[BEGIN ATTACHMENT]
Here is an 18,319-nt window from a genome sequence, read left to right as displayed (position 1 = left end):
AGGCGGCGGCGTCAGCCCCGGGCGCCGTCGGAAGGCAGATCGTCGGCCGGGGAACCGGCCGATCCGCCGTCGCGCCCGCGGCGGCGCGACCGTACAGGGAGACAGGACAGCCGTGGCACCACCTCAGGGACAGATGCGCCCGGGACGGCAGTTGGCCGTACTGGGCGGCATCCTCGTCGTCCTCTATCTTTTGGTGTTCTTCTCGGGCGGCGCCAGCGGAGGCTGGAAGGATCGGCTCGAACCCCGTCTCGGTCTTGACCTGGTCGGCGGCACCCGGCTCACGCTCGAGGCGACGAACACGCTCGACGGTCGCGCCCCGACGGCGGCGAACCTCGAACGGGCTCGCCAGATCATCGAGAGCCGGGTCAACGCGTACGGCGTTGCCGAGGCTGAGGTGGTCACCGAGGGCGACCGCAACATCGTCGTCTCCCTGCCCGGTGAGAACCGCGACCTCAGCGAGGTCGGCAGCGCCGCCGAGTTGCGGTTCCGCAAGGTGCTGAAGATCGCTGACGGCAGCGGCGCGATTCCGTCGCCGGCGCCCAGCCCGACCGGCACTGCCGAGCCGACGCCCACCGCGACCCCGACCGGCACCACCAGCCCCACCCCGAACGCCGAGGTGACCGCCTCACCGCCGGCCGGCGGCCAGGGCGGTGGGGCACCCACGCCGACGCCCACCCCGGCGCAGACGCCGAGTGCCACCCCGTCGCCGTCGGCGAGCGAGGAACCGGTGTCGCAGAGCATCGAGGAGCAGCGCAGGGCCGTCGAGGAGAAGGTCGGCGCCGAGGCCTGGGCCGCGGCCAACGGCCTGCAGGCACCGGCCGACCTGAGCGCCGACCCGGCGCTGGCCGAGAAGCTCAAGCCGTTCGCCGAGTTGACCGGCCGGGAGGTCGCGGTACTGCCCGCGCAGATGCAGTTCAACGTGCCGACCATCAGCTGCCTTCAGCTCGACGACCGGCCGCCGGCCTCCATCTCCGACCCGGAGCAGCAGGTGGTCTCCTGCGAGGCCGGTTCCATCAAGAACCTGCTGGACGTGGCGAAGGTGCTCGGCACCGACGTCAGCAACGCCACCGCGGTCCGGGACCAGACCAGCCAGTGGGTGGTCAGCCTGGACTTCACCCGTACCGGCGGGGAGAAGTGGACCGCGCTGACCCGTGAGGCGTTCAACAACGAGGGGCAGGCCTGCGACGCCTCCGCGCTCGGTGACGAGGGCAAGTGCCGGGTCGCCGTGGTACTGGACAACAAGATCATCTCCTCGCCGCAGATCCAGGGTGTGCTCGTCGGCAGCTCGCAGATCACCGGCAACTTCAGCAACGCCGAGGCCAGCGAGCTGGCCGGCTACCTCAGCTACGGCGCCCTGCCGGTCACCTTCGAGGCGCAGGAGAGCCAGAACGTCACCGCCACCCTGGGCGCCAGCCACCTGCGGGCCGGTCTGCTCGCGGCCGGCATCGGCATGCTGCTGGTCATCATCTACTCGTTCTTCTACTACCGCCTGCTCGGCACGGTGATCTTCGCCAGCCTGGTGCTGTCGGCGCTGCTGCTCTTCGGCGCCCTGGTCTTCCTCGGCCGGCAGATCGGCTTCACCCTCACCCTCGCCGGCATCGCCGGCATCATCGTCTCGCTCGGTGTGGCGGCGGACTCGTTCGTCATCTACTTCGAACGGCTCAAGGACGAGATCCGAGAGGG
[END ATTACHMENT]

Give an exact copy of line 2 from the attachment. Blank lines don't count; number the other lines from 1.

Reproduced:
AGGCGGCGGCGTCAGCCCCGGGCGCCGTCGGAAGGCAGATCGTCGGCCGGGGAACCGGCCGATCCGCCGTCGCGCCCGCGGCGGCGCGACCGTACAGGGAGACAGGACAGCCGTGGCACCACCTCAGGGACAGATGCGCCCGGGACGGCAGTTGGCCGTACTGGGCGGCATCCTCGTCGTCCTCTATCTTTTGGTGTTCTTCTCGGGCGGCGCCAGCGGAGGCTGGAAGGATCGGCTCGAACCCCGTCTCGGTCTTGACCTGGTCGGCGGCACCCGGCTCACGCTCGAGGCGACGAACACGCTCGACGGTCGCGCCCCGACGGCGGCGAACCTCGAACGGGCTCGCCAGATCATCGAGAGCCGGGTCAACGCGTACGGCGTTGCCGAGGCTGAGGTGGTCACCGAGGGCGACCGCAACATCGTCGTCTCCCTGCCCGGTGAGAACCGCGACCTCAGCGAGGTCGGCAGCGCCGCCGAGTTGCGGTTCCGCAAGGTGCTGAAGATCGCTGACGGCAGCGGCGCGATTCCGTCGCCGGCGCCCAGCCCGACCGGCACTGCCGAGCCGACGCCCACCGCGACCCCGACCGGCACCACCAGCCCCACCCCGAACGCCGAGGTGACCGCCTCACCGCCGGCCGGCGGCCAGGGCGGTGGGGCACCCACGCCGACGCCCACCCCGGCGCAGACGCCGAGTGCCACCCCGTCGCCGTCGGCGAGCGAGGAACCGGTGTCGCAGAGCATCGAGGAGCAGCGCAGGGCCGTCGAGGAGAAGGTCGGCGCCGAGGCCTGGGCCGCGGCCAACGGCCTGCAGGCACCGGCCGACCTGAGCGCCGACCCGGCGCTGGCCGAGAAGCTCAAGCCGTTCGCCGAGTTGACCGGCCGGGAGGTCGCGGTACTGCCCGCGCAGATGCAGTTCAACGTGCCGACCATCAGCTGCCTTCAGCTCGACGACCGGCCGCCGGCCTCCATCTCCGACCCGGAGCAGCAGGTGGTCTCCTGCGAGGCCGGTTCCATCAAGAACCTGCTGGACGTGGCGAAGGTGCTCGGCACCGACGTCAGCAACGCCACCGCGGTCCGGGACCAGACCAGCCAGTGGGTGGTCAGCCTGGACTTCACCCGTACCGGCGGGGAGAAGTGGACCGCGCTGACCCGTGAGGCGTTCAACAACGAGGGGCAGGCCTGCGACGCCTCCGCGCTCGGTGACGAGGGCAAGTGCCGGGTCGCCGTGGTACTGGACAACAAGATCATCTCCTCGCCGCAGATCCAGGGTGTGCTCGTCGGCAGCTCGCAGATCACCGGCAACTTCAGCAACGCCGAGGCCAGCGAGCTGGCCGGCTACCTCAGCTACGGCGCCCTGCCGGTCACCTTCGAGGCGCAGGAGAGCCAGAACGTCACCGCCACCCTGGGCGCCAGCCACCTGCGGGCCGGTCTGCTCGCGGCCGGCATCGGCATGCTGCTGGTCATCATCTACTCGTTCTTCTACTACCGCCTGCTCGGCACGGTGATCTTCGCCAGCCTGGTGCTGTCGGCGCTGCTGCTCTTCGGCGCCCTGGTCTTCCTCGGCCGGCAGATCGGCTTCACCCTCACCCTCGCCGGCATCGCCGGCATCATCGTCTCGCTCGGTGTGGCGGCGGACTCGTTCGTCATCTACTTCGAACGGCTCAAGGACGAGATCCGAGAGGG